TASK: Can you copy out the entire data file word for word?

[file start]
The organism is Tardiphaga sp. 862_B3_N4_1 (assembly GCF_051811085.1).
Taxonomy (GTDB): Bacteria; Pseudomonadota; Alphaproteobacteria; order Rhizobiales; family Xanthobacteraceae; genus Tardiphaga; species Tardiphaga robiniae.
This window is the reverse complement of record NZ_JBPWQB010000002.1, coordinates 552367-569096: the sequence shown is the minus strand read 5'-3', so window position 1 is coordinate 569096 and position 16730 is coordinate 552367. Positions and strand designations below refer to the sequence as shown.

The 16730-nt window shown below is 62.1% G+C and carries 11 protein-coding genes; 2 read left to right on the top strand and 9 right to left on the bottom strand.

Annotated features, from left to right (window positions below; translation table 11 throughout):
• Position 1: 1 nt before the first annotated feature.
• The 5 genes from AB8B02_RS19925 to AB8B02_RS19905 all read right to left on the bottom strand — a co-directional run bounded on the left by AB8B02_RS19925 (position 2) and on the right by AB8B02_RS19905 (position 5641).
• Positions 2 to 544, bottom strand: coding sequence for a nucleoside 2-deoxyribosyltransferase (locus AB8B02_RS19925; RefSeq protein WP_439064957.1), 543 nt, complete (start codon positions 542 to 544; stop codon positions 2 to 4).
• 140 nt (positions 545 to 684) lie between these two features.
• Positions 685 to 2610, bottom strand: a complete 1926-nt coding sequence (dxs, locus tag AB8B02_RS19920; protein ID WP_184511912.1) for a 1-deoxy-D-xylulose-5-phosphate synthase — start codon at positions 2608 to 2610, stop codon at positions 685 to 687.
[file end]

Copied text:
The organism is Tardiphaga sp. 862_B3_N4_1 (assembly GCF_051811085.1).
Taxonomy (GTDB): Bacteria; Pseudomonadota; Alphaproteobacteria; order Rhizobiales; family Xanthobacteraceae; genus Tardiphaga; species Tardiphaga robiniae.
This window is the reverse complement of record NZ_JBPWQB010000002.1, coordinates 552367-569096: the sequence shown is the minus strand read 5'-3', so window position 1 is coordinate 569096 and position 16730 is coordinate 552367. Positions and strand designations below refer to the sequence as shown.

The 16730-nt window shown below is 62.1% G+C and carries 11 protein-coding genes; 2 read left to right on the top strand and 9 right to left on the bottom strand.

Annotated features, from left to right (window positions below; translation table 11 throughout):
• Position 1: 1 nt before the first annotated feature.
• The 5 genes from AB8B02_RS19925 to AB8B02_RS19905 all read right to left on the bottom strand — a co-directional run bounded on the left by AB8B02_RS19925 (position 2) and on the right by AB8B02_RS19905 (position 5641).
• Positions 2 to 544, bottom strand: coding sequence for a nucleoside 2-deoxyribosyltransferase (locus AB8B02_RS19925; RefSeq protein WP_439064957.1), 543 nt, complete (start codon positions 542 to 544; stop codon positions 2 to 4).
• 140 nt (positions 545 to 684) lie between these two features.
• Positions 685 to 2610, bottom strand: a complete 1926-nt coding sequence (dxs, locus tag AB8B02_RS19920; protein ID WP_184511912.1) for a 1-deoxy-D-xylulose-5-phosphate synthase — start codon at positions 2608 to 2610, stop codon at positions 685 to 687.